1. I was pleased when Barnes & Noble's General Counsel and HQ responded to my concerns about Folio Weekly once being dropped from free distribution at the St. Augustine, Florida Barnes & Noble. I was outraged when our St. Augustine, Florida Barnes and Noble's crass commercial landlord, working without permits or justification, cut down all the lovely oak trees on the south side of the building.
2. I called Patrick Francis McCormack, then our St. Johns County Attorney, after an arborist friend and his wife saw the commercial landlord's illegal tree-killing abortion, performed on a Saturday, natch, when no County regulators were at work. Apparently as a result, fine was doubled. Fine was still insufficient to deter the continuing deforestation here.
From The New York Times:
The enemy of my enemy is my friend
No one has quite figured out how to replicate that kind of incidental discovery online. It makes bookstores hugely important not only for readers but also for all but the biggest-name writers, as well as for agents and publishers of all sizes.
Independent shops play an important role in that kind of discovery, but because Barnes & Noble stores are so large, they can usually keep more titles on hand. And in many parts of the country, there are no independents: Barnes & Noble is the only bookstore in town.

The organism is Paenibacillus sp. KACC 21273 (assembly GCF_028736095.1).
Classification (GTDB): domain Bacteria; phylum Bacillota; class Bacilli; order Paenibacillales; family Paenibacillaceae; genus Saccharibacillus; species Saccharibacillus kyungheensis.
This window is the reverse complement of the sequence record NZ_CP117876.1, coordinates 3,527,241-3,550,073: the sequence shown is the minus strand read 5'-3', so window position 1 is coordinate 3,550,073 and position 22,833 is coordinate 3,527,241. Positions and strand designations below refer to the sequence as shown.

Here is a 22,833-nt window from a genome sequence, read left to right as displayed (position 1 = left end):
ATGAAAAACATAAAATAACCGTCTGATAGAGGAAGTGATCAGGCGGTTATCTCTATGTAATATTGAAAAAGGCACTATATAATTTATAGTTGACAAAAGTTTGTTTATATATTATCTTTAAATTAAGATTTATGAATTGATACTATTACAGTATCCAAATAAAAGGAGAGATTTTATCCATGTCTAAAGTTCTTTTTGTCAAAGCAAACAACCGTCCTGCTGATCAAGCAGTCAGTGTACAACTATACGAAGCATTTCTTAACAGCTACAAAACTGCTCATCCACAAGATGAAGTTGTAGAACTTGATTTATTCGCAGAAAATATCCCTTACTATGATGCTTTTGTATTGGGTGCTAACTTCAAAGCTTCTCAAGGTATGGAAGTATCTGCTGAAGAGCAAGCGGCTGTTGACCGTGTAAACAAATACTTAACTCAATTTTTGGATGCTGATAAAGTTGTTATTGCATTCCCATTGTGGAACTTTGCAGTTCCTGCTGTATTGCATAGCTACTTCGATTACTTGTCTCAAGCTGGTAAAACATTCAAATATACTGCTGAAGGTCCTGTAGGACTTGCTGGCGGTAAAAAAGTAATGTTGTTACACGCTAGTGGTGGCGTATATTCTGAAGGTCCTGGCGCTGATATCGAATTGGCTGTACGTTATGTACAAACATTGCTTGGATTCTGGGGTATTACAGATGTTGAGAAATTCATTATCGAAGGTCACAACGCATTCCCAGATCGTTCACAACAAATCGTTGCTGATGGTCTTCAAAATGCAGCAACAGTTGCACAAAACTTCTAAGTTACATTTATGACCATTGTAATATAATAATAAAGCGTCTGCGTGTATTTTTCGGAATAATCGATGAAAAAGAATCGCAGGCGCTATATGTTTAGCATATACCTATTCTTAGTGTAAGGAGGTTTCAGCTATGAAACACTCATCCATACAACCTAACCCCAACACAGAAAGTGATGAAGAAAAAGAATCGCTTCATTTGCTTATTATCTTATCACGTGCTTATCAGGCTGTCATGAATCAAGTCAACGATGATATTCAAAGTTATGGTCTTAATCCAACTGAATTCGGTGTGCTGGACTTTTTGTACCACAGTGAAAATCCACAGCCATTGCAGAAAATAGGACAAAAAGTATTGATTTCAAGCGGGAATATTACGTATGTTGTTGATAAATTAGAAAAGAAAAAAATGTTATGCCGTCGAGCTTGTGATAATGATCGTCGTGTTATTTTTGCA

“Discovery is so, so important,” said Daniel Simon, founder of Seven Stories Press, an independent publisher. “The more Amazon’s market share grows, the less discovery there is overall and the less new voices are going to be heard.”
For well-known authors, Barnes & Noble is important for a different reason — its size. An important stop on any major book tour, the chain’s 600 stores can place enormous orders and move a lot of copies.
“It’s funny how the industry has evolved so that they are now a good guy,” said Ellen Adler, the publisher of the independent New Press. “I would say their rehabilitation has been total.”